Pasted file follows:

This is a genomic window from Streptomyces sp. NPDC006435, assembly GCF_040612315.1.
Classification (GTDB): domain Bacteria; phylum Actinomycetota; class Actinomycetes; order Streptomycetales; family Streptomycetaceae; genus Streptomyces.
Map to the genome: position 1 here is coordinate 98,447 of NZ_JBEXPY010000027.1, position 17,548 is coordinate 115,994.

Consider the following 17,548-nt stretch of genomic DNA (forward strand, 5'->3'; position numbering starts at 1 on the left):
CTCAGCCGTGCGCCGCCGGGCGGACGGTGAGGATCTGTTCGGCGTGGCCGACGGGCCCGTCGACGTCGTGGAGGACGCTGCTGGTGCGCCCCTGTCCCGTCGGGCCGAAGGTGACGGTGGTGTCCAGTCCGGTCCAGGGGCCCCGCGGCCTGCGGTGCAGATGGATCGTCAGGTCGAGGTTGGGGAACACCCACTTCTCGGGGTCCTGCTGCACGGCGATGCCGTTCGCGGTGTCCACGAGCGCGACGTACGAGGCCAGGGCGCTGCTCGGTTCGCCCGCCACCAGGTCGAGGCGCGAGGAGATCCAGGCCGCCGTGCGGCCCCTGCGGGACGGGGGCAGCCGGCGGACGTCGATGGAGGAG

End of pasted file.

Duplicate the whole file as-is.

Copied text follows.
This is a genomic window from Streptomyces sp. NPDC006435, assembly GCF_040612315.1.
Classification (GTDB): domain Bacteria; phylum Actinomycetota; class Actinomycetes; order Streptomycetales; family Streptomycetaceae; genus Streptomyces.
Map to the genome: position 1 here is coordinate 98,447 of NZ_JBEXPY010000027.1, position 17,548 is coordinate 115,994.

Consider the following 17,548-nt stretch of genomic DNA (forward strand, 5'->3'; position numbering starts at 1 on the left):
CTCAGCCGTGCGCCGCCGGGCGGACGGTGAGGATCTGTTCGGCGTGGCCGACGGGCCCGTCGACGTCGTGGAGGACGCTGCTGGTGCGCCCCTGTCCCGTCGGGCCGAAGGTGACGGTGGTGTCCAGTCCGGTCCAGGGGCCCCGCGGCCTGCGGTGCAGATGGATCGTCAGGTCGAGGTTGGGGAACACCCACTTCTCGGGGTCCTGCTGCACGGCGATGCCGTTCGCGGTGTCCACGAGCGCGACGTACGAGGCCAGGGCGCTGCTCGGTTCGCCCGCCACCAGGTCGAGGCGCGAGGAGATCCAGGCCGCCGTGCGGCCCCTGCGGGACGGGGGCAGCCGGCGGACGTCGATGGAGGAG